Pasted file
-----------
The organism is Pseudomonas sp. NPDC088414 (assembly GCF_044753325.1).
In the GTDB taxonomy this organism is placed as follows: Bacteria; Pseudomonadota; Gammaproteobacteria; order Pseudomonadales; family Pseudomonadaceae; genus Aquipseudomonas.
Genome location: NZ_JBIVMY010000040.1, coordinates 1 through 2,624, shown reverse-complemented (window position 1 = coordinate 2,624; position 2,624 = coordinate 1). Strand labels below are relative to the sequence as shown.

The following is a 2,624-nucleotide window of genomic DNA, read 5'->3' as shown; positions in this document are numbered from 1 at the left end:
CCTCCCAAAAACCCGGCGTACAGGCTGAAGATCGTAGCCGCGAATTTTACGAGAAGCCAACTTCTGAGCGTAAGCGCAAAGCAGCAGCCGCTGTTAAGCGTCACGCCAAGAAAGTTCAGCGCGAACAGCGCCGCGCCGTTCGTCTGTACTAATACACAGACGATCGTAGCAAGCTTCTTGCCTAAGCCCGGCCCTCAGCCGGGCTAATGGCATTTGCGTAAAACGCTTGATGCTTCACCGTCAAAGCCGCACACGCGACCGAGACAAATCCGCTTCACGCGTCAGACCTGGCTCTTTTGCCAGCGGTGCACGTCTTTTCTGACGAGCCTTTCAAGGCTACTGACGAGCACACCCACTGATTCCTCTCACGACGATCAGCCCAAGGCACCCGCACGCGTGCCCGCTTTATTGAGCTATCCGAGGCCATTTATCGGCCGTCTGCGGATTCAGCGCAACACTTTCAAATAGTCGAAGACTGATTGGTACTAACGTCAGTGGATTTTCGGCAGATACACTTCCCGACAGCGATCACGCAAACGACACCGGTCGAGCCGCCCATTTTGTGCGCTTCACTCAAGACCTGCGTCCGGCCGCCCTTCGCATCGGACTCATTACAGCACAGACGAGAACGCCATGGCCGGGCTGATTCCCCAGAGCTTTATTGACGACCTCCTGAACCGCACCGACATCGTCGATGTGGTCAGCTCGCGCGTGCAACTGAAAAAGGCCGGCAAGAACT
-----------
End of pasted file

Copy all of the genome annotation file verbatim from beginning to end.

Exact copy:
The organism is Pseudomonas sp. NPDC088414 (assembly GCF_044753325.1).
In the GTDB taxonomy this organism is placed as follows: Bacteria; Pseudomonadota; Gammaproteobacteria; order Pseudomonadales; family Pseudomonadaceae; genus Aquipseudomonas.
Genome location: NZ_JBIVMY010000040.1, coordinates 1 through 2,624, shown reverse-complemented (window position 1 = coordinate 2,624; position 2,624 = coordinate 1). Strand labels below are relative to the sequence as shown.

The following is a 2,624-nucleotide window of genomic DNA, read 5'->3' as shown; positions in this document are numbered from 1 at the left end:
CCTCCCAAAAACCCGGCGTACAGGCTGAAGATCGTAGCCGCGAATTTTACGAGAAGCCAACTTCTGAGCGTAAGCGCAAAGCAGCAGCCGCTGTTAAGCGTCACGCCAAGAAAGTTCAGCGCGAACAGCGCCGCGCCGTTCGTCTGTACTAATACACAGACGATCGTAGCAAGCTTCTTGCCTAAGCCCGGCCCTCAGCCGGGCTAATGGCATTTGCGTAAAACGCTTGATGCTTCACCGTCAAAGCCGCACACGCGACCGAGACAAATCCGCTTCACGCGTCAGACCTGGCTCTTTTGCCAGCGGTGCACGTCTTTTCTGACGAGCCTTTCAAGGCTACTGACGAGCACACCCACTGATTCCTCTCACGACGATCAGCCCAAGGCACCCGCACGCGTGCCCGCTTTATTGAGCTATCCGAGGCCATTTATCGGCCGTCTGCGGATTCAGCGCAACACTTTCAAATAGTCGAAGACTGATTGGTACTAACGTCAGTGGATTTTCGGCAGATACACTTCCCGACAGCGATCACGCAAACGACACCGGTCGAGCCGCCCATTTTGTGCGCTTCACTCAAGACCTGCGTCCGGCCGCCCTTCGCATCGGACTCATTACAGCACAGACGAGAACGCCATGGCCGGGCTGATTCCCCAGAGCTTTATTGACGACCTCCTGAACCGCACCGACATCGTCGATGTGGTCAGCTCGCGCGTGCAACTGAAAAAGGCCGGCAAGAACT